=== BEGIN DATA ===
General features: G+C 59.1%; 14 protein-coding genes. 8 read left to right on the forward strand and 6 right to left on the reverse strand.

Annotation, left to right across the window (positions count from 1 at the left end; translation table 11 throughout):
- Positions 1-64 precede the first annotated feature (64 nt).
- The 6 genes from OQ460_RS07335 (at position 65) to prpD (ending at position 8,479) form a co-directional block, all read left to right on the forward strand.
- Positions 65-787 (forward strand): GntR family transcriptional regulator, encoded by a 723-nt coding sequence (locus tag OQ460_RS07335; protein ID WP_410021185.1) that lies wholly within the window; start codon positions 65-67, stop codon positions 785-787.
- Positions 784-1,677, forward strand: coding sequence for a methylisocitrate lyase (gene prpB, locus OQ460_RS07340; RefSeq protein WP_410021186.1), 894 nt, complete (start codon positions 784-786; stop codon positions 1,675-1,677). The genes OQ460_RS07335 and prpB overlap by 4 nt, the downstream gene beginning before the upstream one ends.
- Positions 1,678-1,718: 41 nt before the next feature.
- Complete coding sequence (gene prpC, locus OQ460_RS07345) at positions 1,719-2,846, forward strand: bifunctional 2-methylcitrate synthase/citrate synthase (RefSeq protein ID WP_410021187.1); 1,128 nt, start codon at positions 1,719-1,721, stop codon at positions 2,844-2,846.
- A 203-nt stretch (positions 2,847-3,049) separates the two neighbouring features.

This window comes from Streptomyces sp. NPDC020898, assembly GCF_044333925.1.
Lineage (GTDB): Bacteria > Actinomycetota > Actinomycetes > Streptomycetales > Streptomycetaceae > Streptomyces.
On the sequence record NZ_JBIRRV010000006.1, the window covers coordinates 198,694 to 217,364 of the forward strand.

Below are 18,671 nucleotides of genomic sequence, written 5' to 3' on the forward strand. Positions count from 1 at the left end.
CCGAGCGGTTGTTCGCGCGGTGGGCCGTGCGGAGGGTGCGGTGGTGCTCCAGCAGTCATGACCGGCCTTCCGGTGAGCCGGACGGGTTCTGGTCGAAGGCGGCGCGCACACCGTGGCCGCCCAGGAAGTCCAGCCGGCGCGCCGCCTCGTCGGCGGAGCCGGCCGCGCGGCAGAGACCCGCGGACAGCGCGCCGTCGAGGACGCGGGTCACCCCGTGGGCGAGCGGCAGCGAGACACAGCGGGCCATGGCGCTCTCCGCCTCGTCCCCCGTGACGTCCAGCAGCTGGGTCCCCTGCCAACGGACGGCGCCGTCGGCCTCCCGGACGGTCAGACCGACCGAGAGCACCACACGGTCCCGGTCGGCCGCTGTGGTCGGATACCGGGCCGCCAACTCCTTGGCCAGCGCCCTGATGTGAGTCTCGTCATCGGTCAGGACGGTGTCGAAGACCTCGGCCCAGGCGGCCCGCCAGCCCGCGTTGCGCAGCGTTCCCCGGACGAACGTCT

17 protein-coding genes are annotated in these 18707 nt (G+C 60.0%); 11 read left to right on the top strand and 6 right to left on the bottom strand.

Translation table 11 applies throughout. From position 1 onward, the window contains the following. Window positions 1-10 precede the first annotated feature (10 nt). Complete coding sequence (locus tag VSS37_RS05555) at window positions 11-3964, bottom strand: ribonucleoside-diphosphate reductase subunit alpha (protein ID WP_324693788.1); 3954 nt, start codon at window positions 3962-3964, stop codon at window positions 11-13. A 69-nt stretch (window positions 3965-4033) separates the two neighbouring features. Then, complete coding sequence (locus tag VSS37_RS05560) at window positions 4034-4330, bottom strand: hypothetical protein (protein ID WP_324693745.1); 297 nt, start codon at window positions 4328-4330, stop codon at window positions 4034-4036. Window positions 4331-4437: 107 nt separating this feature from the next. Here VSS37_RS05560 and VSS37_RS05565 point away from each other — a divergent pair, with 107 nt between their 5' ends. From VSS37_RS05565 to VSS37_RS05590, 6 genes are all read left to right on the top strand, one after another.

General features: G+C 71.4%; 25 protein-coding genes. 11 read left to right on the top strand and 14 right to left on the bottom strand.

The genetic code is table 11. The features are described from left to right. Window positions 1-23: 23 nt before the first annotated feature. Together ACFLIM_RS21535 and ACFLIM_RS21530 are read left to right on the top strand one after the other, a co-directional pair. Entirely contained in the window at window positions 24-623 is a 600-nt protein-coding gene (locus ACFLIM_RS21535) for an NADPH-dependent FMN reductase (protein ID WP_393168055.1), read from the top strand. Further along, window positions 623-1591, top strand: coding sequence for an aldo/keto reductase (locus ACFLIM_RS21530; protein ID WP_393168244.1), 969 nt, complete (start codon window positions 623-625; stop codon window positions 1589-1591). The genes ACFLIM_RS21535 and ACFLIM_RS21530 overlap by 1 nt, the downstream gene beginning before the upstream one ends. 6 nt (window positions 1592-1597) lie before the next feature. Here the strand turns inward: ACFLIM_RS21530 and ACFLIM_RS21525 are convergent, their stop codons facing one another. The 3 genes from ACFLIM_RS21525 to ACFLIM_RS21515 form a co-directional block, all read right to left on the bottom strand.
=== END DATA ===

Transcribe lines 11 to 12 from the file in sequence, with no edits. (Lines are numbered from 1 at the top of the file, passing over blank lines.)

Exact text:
Lineage (GTDB): Bacteria > Actinomycetota > Actinomycetes > Streptomycetales > Streptomycetaceae > Streptomyces.
On the sequence record NZ_JBIRRV010000006.1, the window covers coordinates 198,694 to 217,364 of the forward strand.